Nature underpins our collective survival and well-being by providing human development and equality, economic value and security, and increasing our resilience to climate change. Its critical role in decision-making, value chain management, and consumer preferences has been increasingly recognized within the business and finance community.
The term “nature positive” is quickly gaining traction. However, without broad alignment of what it means for business and finance, there is a genuine risk of confusion. How the term is interpreted, valued, and used continues to be contested, creating a risk of undermining the ability to drive meaningful change.
Why Is Nature Important to Business & Finance?
Business won’t function if nature continues to decline. Resources like water, soil, food, fiber, and minerals, and ecosystem services like crop pollination, water filtration, and climate regulation all contribute to business success and human livelihoods. Take these away, and companies will cease to function effectively. Business operations will become unviable, supply chains unmanageable, and relationships with employees and customers untenable.
The opposite is also true. When harnessed responsibly, natural abundance and regenerative natural systems translate into productive growth, both for companies and the communities they serve. Business and finance, therefore, have a critical role to play in protecting and restoring nature.
More than half of the world’s GDP is moderately or highly dependent on nature and the services it provides. For example, three of the world’s most nature-dependent sectors (construction, agriculture, and food and beverage) generate close to US $8 trillion of gross value added and could be directly impacted by poorer soils, scarcer water, and fewer pollinators.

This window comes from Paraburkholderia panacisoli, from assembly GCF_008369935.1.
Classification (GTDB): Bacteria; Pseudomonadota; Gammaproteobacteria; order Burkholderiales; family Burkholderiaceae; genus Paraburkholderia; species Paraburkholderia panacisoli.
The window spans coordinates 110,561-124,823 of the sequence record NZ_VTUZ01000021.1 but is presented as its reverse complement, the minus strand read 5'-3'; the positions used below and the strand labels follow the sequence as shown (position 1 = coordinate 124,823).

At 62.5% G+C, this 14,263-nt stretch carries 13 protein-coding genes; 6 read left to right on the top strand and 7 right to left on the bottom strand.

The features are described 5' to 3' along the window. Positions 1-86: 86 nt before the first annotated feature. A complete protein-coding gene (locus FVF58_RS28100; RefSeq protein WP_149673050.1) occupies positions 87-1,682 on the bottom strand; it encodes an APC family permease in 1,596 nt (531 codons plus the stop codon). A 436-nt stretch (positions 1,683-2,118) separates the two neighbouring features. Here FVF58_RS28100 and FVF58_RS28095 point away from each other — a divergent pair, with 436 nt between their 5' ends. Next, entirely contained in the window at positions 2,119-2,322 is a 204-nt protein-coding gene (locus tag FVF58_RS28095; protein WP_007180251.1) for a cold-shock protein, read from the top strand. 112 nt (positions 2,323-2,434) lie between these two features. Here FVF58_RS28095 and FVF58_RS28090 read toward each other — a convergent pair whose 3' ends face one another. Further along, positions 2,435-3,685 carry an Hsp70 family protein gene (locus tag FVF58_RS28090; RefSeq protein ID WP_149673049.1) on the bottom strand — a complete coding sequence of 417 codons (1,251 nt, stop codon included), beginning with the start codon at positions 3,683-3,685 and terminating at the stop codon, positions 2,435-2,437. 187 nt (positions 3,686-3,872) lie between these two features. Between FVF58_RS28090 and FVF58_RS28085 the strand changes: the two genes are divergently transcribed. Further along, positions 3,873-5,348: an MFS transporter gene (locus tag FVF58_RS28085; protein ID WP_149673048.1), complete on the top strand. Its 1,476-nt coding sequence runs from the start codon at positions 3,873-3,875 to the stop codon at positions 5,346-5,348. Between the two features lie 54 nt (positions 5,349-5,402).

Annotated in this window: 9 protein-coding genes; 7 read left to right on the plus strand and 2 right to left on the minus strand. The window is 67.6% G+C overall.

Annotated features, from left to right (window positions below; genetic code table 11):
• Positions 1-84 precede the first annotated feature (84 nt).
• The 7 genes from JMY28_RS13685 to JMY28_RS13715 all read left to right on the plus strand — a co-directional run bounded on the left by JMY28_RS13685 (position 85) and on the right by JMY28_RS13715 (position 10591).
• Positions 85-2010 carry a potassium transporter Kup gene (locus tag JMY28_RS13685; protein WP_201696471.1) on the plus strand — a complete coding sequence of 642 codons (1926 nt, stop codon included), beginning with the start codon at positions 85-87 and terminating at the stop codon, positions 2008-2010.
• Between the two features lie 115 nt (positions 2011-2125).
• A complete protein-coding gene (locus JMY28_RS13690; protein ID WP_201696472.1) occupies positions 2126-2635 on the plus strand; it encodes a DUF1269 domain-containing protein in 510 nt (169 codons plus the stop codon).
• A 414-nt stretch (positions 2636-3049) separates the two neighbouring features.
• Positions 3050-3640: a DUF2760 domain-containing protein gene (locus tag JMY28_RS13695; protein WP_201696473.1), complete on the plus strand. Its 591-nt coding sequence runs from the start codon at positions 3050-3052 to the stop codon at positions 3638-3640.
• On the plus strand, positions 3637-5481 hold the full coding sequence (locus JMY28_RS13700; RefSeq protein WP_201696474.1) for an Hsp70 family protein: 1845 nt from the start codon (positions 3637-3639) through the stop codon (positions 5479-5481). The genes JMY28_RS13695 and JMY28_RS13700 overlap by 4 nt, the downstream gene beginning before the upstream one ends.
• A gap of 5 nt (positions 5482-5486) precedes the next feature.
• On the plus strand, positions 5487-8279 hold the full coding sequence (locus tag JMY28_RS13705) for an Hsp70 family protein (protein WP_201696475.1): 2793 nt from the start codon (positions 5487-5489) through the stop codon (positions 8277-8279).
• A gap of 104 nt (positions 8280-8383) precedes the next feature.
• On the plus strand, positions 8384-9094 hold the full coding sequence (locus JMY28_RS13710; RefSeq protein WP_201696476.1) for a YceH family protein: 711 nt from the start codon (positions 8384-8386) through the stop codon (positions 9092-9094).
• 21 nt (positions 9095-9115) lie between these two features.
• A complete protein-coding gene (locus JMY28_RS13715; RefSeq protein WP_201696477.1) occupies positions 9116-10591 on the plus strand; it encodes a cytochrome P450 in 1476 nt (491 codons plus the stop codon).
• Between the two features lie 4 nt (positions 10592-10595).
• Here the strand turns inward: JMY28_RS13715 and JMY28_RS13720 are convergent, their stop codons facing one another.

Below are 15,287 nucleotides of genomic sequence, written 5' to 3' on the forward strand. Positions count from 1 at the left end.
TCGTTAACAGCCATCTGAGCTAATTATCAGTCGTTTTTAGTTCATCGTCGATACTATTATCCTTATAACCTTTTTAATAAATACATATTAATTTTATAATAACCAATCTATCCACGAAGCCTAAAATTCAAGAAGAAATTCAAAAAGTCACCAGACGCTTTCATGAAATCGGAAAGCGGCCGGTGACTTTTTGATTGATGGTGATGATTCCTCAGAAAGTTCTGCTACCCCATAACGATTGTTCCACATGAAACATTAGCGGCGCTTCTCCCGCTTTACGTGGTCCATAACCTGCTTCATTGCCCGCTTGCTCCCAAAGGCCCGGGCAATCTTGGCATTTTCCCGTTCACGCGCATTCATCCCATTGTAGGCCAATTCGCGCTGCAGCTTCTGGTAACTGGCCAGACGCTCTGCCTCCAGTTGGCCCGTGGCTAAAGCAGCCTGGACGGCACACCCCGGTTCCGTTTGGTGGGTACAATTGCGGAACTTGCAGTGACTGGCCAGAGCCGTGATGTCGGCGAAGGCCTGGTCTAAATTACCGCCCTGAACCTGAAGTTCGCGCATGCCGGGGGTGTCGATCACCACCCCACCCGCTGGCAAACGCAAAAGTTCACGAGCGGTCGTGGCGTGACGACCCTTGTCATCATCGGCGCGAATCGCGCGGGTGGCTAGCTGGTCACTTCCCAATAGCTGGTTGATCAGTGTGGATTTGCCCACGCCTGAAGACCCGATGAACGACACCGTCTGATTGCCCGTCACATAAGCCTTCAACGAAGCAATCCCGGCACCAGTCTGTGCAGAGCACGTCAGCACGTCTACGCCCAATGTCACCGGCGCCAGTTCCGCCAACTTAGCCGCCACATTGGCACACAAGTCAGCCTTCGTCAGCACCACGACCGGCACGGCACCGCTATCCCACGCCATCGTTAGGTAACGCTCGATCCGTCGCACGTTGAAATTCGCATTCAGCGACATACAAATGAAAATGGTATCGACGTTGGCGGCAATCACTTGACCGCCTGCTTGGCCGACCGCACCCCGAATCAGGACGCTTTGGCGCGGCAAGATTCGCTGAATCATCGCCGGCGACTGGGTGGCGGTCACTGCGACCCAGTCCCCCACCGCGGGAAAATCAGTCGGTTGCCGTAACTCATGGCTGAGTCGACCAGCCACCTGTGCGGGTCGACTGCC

In addition to operational costs and complications due to nature loss, there is a very real possibility of stranded assets, investor divestment, consumer boycotts, capital destruction, increased price volatility, disruptions to processes and supply chains, and the loss of talented employees to more responsible competitors.
Conversely, a nature positive world presents opportunities for businesses willing to take bold actions. Consumers are looking for products that respect nature, not destroy it. Similarly, investors want to finance firms with business models and technologies that contribute to a circular economy and restore, rather than degrade, nature.
Recent research predicts business investments in nature could generate significant opportunities and create up to 395 million jobs by 2030. But realizing this potential won’t be easy. Success relies on the transformation not just of individual companies, but entire sectors and value chains.
The long-term resilience of all businesses depends on bringing nature back into balance. The goal of a nature positive future and the existence of business are intimately interconnected.
What Is Nature Positive?
There is agreement among experts that nature positive is “a global goal to halt and reverse nature loss by 2030, and achieve full recovery by 2050,” where thriving ecosystems and nature-based solutions continue to support future generations and play a critical role in tackling climate change risks. The global goal represents an objective that should inform actions under all global multinational agreements, in particular the three Rio Conventions and the United Nation’s (UN) Sustainable Development Goals (SDGs) guide the activities of government, civil society, and business.
The global goal is supported by the heads of state of the world’s seven largest economies, and more than 300 leading organizations. Many are now advocating that this global goal should be Mission 2030 in the Post-2020 Global Biodiversity Framework, adopted by governments at the UN's Conference of the Parties (COP 15) in 2022. Yet how businesses can practically engage with the global goal remains the subject of debate and confusion.
[For more from the authors on this topic, see: “How Business & Finance Can Contribute to a Nature Positive Future Now.”]